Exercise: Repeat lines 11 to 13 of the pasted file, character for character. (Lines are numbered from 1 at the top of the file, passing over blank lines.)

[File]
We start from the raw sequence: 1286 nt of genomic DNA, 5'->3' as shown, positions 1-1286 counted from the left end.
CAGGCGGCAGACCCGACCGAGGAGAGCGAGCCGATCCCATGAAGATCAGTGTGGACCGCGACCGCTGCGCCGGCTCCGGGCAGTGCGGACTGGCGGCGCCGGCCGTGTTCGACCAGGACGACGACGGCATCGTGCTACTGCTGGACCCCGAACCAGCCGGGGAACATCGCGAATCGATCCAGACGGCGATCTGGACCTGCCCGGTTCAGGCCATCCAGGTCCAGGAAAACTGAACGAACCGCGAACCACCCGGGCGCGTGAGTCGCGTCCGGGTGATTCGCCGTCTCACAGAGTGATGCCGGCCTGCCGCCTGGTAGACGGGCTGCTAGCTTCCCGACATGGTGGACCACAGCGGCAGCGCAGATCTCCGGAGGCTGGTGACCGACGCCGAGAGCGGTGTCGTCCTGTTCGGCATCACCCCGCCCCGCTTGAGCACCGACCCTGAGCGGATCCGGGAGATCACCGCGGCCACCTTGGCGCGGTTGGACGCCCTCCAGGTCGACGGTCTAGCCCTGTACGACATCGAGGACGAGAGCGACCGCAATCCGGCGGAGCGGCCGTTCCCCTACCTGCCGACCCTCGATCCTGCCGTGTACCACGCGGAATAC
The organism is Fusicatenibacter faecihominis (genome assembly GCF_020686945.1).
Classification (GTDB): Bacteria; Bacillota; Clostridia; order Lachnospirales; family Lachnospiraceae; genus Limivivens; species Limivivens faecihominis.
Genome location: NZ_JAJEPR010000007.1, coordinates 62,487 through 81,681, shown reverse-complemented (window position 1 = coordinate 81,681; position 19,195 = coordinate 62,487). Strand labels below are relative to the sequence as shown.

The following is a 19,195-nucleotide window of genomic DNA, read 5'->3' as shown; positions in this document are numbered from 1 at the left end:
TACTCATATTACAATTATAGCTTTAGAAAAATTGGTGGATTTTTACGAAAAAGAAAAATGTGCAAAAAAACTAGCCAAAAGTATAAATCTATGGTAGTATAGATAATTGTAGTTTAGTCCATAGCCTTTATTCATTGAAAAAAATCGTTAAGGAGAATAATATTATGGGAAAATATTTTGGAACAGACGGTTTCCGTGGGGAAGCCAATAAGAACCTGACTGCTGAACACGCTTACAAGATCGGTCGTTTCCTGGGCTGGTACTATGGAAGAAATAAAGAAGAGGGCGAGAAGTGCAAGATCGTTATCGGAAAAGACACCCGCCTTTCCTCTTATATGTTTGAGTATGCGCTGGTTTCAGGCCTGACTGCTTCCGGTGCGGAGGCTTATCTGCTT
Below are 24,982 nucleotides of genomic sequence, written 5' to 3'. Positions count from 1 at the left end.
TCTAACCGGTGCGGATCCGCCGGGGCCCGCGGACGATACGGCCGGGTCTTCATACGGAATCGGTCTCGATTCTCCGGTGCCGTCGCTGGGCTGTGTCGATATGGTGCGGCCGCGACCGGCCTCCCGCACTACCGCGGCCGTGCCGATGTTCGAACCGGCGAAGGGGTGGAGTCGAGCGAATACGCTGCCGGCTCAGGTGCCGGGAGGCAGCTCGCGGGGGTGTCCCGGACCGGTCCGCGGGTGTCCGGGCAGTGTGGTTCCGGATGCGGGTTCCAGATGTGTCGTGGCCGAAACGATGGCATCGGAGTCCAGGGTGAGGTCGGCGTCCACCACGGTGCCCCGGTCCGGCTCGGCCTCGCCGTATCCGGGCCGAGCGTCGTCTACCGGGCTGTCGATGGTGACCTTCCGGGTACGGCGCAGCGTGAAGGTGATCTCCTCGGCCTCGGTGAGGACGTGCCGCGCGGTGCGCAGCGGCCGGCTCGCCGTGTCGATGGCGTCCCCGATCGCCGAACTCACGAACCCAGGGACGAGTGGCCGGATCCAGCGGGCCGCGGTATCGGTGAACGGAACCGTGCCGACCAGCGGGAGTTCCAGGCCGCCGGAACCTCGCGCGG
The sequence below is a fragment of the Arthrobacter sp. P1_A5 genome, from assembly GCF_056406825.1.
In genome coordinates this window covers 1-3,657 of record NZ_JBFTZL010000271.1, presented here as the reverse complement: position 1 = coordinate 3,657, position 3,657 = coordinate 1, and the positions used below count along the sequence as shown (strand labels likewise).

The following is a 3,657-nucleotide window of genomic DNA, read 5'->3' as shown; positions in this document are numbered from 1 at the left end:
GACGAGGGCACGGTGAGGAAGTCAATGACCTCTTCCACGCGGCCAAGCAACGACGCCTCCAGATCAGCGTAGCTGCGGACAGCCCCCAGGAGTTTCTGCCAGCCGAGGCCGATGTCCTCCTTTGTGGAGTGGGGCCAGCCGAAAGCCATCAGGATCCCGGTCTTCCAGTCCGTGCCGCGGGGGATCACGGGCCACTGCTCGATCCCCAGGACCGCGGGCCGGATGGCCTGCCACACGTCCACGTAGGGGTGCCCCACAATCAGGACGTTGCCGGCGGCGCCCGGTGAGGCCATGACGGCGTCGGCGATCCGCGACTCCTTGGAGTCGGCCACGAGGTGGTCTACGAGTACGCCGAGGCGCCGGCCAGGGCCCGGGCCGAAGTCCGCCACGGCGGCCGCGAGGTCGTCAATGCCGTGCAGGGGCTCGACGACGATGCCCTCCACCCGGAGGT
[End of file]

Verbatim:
In genome coordinates this window covers 1-3,657 of record NZ_JBFTZL010000271.1, presented here as the reverse complement: position 1 = coordinate 3,657, position 3,657 = coordinate 1, and the positions used below count along the sequence as shown (strand labels likewise).

The following is a 3,657-nucleotide window of genomic DNA, read 5'->3' as shown; positions in this document are numbered from 1 at the left end:
GACGAGGGCACGGTGAGGAAGTCAATGACCTCTTCCACGCGGCCAAGCAACGACGCCTCCAGATCAGCGTAGCTGCGGACAGCCCCCAGGAGTTTCTGCCAGCCGAGGCCGATGTCCTCCTTTGTGGAGTGGGGCCAGCCGAAAGCCATCAGGATCCCGGTCTTCCAGTCCGTGCCGCGGGGGATCACGGGCCACTGCTCGATCCCCAGGACCGCGGGCCGGATGGCCTGCCACACGTCCACGTAGGGGTGCCCCACAATCAGGACGTTGCCGGCGGCGCCCGGTGAGGCCATGACGGCGTCGGCGATCCGCGACTCCTTGGAGTCGGCCACGAGGTGGTCTACGAGTACGCCGAGGCGCCGGCCAGGGCCCGGGCCGAAGTCCGCCACGGCGGCCGCGAGGTCGTCAATGCCGTGCAGGGGCTCGACGACGATGCCCTCCACCCGGAGGT